Thursday, May 20, 2010

Underground Salt Mine

Our first day we headed out early to the Underground Salt Mine in Hutchinson, Kansas. A few years ago this mine opened to the public for tours.

When first arriving everyone watches a movie to get you prepared for what is to come. Then off to be outfitted with a hard hat and a breathing apparatus in case of fire. (No, we didn't get to use these.)

Into the elevator we go.....down...down...down, 650 feet down. Right through the center of the aquifer.

Side note: When building the elevator to get down to the mine, they had to go right through the aquifer. Quite a feat. How they did that was by freezing the water in the aquifer with nitrogen, drilling the enormous hole in which the elevator would go through, adding cement walls to move the water around the elevator area, putting the elevator in and then unfreezing the water. Amazing.

The mine is quite cool but not cold. 65 degrees. There are many exhibits telling about mining here and how this mine was found.

These grooves on the walls are made from the machine that drills out parts of the wall. The machine moves in a circular motion.

One of the most interesting exhibits is about living organisms found in salt crystals.

The world’s oldest living organism, estimated to be about 250 million years old, is now living at the Kansas Underground Salt Museum as part of its newest exhibit featuring the unprecedented discovery of living bacteria found trapped inside a salt crystal.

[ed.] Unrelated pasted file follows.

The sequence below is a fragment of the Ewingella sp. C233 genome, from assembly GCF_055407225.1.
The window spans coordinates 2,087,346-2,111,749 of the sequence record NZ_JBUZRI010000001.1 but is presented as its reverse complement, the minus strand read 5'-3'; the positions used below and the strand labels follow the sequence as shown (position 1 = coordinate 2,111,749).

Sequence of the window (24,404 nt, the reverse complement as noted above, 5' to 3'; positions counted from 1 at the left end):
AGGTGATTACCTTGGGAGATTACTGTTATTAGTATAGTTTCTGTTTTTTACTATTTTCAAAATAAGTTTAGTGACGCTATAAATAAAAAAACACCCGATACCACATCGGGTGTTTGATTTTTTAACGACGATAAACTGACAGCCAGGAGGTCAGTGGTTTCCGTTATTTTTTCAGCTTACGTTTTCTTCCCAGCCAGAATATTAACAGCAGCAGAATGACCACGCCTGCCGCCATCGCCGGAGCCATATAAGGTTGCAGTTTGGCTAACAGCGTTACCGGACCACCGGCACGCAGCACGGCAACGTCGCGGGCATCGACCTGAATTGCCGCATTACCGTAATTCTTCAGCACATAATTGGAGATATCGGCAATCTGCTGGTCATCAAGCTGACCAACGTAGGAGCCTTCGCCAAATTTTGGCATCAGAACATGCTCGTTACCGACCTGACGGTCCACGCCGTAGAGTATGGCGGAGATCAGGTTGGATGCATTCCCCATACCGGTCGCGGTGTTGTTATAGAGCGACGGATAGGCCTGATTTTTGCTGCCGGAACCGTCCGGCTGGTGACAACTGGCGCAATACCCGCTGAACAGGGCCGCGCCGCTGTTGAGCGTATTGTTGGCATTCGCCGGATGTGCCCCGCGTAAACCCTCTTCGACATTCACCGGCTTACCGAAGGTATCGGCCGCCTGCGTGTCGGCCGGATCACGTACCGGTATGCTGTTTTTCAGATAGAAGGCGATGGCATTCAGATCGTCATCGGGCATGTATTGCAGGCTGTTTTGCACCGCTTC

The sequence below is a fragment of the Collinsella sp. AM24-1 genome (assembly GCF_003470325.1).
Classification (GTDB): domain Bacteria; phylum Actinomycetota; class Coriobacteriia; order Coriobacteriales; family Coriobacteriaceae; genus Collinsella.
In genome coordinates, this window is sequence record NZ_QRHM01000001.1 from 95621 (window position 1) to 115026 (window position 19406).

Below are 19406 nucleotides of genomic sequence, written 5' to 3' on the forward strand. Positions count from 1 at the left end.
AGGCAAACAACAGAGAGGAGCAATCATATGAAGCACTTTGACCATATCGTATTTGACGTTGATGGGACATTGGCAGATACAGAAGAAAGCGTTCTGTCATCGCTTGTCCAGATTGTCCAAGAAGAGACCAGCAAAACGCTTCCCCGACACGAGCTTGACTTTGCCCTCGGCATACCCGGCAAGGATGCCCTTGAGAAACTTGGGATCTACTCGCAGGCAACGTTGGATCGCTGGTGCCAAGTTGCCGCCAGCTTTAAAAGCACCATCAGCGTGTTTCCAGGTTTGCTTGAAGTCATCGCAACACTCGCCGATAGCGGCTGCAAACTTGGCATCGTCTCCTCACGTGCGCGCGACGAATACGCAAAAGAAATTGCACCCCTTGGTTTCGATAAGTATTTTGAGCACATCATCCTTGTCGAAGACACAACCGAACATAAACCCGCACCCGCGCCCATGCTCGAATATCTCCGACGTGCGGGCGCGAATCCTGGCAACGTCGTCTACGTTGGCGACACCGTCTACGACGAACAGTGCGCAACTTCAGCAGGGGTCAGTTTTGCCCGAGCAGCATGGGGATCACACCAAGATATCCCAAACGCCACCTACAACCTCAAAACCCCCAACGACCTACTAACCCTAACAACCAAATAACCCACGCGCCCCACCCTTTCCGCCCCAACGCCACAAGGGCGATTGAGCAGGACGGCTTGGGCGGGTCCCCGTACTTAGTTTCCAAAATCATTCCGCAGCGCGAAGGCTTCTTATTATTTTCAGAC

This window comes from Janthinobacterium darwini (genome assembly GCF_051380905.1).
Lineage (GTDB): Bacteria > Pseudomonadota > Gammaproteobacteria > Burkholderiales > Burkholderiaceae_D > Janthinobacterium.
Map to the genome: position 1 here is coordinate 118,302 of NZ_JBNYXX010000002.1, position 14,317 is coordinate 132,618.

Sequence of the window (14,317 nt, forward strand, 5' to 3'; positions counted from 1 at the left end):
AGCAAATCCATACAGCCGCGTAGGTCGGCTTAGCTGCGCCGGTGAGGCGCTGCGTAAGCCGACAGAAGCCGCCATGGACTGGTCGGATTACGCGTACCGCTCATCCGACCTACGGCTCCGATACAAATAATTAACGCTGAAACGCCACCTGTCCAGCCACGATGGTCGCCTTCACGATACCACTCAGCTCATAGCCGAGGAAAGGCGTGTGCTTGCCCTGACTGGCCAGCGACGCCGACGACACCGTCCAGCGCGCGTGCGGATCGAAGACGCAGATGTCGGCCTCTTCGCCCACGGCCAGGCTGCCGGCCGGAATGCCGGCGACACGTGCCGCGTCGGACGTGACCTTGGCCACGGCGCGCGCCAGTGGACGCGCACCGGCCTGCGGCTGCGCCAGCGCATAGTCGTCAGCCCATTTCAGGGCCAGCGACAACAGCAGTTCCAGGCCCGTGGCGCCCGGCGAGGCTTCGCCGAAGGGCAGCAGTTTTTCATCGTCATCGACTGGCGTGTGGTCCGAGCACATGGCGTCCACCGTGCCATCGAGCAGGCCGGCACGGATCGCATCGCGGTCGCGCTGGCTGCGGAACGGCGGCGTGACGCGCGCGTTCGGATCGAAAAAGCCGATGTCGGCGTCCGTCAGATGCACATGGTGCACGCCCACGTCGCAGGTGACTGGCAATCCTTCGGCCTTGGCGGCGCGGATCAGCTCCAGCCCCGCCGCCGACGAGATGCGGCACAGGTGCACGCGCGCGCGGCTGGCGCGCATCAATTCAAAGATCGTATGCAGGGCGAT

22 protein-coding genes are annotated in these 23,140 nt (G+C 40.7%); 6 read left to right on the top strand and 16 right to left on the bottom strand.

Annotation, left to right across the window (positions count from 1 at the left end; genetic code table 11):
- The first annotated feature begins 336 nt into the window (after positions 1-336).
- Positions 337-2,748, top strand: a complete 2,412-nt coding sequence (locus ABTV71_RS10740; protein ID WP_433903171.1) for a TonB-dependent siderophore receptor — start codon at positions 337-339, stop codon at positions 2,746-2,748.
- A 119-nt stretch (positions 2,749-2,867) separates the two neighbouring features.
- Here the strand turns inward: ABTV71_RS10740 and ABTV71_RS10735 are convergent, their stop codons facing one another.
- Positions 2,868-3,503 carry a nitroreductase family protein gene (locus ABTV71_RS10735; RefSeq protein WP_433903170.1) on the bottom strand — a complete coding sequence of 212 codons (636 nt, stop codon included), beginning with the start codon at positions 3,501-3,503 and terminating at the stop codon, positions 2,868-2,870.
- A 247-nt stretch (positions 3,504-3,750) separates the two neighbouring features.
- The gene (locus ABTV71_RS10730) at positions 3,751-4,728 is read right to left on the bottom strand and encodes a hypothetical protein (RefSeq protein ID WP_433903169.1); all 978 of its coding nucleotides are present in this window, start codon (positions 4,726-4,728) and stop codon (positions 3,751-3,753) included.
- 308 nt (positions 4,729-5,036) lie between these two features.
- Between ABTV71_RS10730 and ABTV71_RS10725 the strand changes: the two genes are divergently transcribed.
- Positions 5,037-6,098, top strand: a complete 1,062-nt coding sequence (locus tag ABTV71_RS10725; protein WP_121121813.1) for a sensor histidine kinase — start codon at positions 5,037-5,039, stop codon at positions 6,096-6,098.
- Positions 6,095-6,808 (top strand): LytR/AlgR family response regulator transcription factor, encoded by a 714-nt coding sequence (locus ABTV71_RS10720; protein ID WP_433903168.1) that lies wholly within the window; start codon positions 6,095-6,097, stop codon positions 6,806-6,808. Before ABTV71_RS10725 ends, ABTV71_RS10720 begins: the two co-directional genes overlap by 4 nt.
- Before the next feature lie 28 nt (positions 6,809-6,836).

The scientists credited with reawakening bacteria from spores inside an ancient salt crystal -- Dr. Russell Vreeland, Dr. William Rosenzweig, and Dr. Dennis Powers -- were at the Museum for the exhibit opening. Their research has indicated the cells from which those spores presumably formed were alive and active before the time of dinosaurs.

The three scientists are continuing their research on the subject of living organisms in non-living components like salt crystals. In fact, the men collected salt samples from the Hutchinson mine for further research. If more bacteria are found in these samples, it’s likely older than the bacteria previously found, as the salt deposits in Hutchinson are estimated to have formed 275 million years ago.

This salt mine is also used for storage of important documents and other items that may be ruined by exposure to humidity and other elements. Items come from all over the world. There are many items here from the movie industry. Footage as well as costumes used in movies.

These underground caverns are huge. You can imagine how much stuff this place can hold.

1 comment:

Katie said...

That's awesome! How interesting. I always wanted to go there when we lived there, but I don't think it opened until after we moved. I guess I'll have to make a trip back! :)